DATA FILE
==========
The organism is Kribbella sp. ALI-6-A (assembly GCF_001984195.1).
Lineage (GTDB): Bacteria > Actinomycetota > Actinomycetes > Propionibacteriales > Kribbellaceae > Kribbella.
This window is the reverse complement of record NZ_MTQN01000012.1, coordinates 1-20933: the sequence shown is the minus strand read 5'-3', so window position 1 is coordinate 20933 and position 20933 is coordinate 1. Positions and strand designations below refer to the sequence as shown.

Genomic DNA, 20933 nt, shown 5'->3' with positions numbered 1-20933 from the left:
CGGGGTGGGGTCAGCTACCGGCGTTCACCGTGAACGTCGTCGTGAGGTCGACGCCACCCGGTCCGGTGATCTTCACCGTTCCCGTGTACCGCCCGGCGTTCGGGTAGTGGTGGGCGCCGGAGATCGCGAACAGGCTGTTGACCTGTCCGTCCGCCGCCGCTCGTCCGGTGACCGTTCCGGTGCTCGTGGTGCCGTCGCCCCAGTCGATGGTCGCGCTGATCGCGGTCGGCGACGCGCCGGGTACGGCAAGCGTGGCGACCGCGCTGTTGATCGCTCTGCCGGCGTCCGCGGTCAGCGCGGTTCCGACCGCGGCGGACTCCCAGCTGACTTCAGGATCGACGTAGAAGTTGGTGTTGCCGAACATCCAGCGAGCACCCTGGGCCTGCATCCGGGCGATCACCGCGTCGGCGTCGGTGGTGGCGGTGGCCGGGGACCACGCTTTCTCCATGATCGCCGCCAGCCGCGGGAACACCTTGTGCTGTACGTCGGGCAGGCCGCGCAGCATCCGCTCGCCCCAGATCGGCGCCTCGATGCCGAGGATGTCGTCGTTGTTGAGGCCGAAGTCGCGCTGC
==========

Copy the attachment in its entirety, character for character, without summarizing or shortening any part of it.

The organism is Kribbella sp. ALI-6-A (assembly GCF_001984195.1).
Lineage (GTDB): Bacteria > Actinomycetota > Actinomycetes > Propionibacteriales > Kribbellaceae > Kribbella.
This window is the reverse complement of record NZ_MTQN01000012.1, coordinates 1-20933: the sequence shown is the minus strand read 5'-3', so window position 1 is coordinate 20933 and position 20933 is coordinate 1. Positions and strand designations below refer to the sequence as shown.

Genomic DNA, 20933 nt, shown 5'->3' with positions numbered 1-20933 from the left:
CGGGGTGGGGTCAGCTACCGGCGTTCACCGTGAACGTCGTCGTGAGGTCGACGCCACCCGGTCCGGTGATCTTCACCGTTCCCGTGTACCGCCCGGCGTTCGGGTAGTGGTGGGCGCCGGAGATCGCGAACAGGCTGTTGACCTGTCCGTCCGCCGCCGCTCGTCCGGTGACCGTTCCGGTGCTCGTGGTGCCGTCGCCCCAGTCGATGGTCGCGCTGATCGCGGTCGGCGACGCGCCGGGTACGGCAAGCGTGGCGACCGCGCTGTTGATCGCTCTGCCGGCGTCCGCGGTCAGCGCGGTTCCGACCGCGGCGGACTCCCAGCTGACTTCAGGATCGACGTAGAAGTTGGTGTTGCCGAACATCCAGCGAGCACCCTGGGCCTGCATCCGGGCGATCACCGCGTCGGCGTCGGTGGTGGCGGTGGCCGGGGACCACGCTTTCTCCATGATCGCCGCCAGCCGCGGGAACACCTTGTGCTGTACGTCGGGCAGGCCGCGCAGCATCCGCTCGCCCCAGATCGGCGCCTCGATGCCGAGGATGTCGTCGTTGTTGAGGCCGAAGTCGCGCTGC